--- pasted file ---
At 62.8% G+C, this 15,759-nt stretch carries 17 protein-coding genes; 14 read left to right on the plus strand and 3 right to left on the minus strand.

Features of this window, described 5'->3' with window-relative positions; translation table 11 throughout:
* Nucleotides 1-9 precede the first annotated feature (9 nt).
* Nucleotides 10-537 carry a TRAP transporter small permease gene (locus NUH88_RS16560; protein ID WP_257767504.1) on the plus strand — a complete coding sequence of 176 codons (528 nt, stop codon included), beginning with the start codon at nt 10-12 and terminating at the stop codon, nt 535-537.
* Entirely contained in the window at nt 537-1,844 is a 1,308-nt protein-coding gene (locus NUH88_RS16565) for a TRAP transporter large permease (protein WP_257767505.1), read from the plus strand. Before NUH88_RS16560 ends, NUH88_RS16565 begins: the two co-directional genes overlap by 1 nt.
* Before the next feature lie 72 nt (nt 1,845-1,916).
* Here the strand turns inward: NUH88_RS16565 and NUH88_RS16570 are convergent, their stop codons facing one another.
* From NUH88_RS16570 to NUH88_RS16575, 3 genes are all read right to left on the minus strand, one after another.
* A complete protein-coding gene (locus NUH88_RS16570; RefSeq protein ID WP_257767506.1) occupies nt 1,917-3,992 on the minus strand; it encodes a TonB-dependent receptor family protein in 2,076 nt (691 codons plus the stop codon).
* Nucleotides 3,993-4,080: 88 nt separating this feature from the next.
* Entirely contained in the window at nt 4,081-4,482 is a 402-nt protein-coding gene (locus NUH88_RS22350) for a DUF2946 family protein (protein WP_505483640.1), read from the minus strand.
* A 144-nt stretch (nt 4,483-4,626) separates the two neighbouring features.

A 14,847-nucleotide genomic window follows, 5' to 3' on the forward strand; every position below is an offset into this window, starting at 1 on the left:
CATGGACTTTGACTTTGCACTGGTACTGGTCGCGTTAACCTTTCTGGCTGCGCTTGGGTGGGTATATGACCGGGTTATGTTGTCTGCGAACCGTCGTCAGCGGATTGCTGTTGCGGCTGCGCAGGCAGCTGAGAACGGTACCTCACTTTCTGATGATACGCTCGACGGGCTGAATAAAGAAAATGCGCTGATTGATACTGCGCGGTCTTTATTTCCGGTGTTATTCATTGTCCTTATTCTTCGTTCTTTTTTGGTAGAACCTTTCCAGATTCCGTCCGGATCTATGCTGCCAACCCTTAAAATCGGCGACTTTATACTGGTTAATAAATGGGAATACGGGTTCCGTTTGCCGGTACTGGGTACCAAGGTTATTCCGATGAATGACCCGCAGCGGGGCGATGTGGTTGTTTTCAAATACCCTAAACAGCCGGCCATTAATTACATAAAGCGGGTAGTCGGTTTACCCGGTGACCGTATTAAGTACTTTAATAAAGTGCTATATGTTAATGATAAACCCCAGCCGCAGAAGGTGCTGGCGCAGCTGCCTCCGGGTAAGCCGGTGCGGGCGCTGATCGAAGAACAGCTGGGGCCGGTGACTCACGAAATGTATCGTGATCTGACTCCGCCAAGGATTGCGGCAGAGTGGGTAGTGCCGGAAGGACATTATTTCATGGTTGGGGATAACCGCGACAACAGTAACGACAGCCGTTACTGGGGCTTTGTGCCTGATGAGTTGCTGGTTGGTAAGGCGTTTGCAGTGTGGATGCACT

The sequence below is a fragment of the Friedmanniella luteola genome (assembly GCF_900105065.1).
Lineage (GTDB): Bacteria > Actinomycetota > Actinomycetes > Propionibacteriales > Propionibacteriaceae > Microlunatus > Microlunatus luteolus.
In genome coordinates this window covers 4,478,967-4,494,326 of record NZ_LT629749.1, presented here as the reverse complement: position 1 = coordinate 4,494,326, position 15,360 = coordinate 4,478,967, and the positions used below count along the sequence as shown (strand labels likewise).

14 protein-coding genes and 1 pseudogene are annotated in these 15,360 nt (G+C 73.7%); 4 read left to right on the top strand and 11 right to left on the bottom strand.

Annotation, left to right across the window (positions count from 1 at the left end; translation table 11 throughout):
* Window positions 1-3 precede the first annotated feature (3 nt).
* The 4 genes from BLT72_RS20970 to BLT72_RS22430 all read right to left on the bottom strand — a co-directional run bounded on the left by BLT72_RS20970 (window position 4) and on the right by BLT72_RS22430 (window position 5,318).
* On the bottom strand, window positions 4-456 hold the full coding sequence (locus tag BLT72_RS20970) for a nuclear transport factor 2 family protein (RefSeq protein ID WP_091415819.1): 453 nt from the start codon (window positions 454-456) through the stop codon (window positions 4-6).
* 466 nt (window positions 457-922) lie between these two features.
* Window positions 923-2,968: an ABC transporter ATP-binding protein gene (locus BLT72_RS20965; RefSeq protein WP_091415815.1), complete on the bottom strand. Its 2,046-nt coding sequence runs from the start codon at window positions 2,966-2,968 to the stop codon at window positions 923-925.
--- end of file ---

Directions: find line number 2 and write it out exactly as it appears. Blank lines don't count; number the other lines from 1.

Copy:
Features of this window, described 5'->3' with window-relative positions; translation table 11 throughout: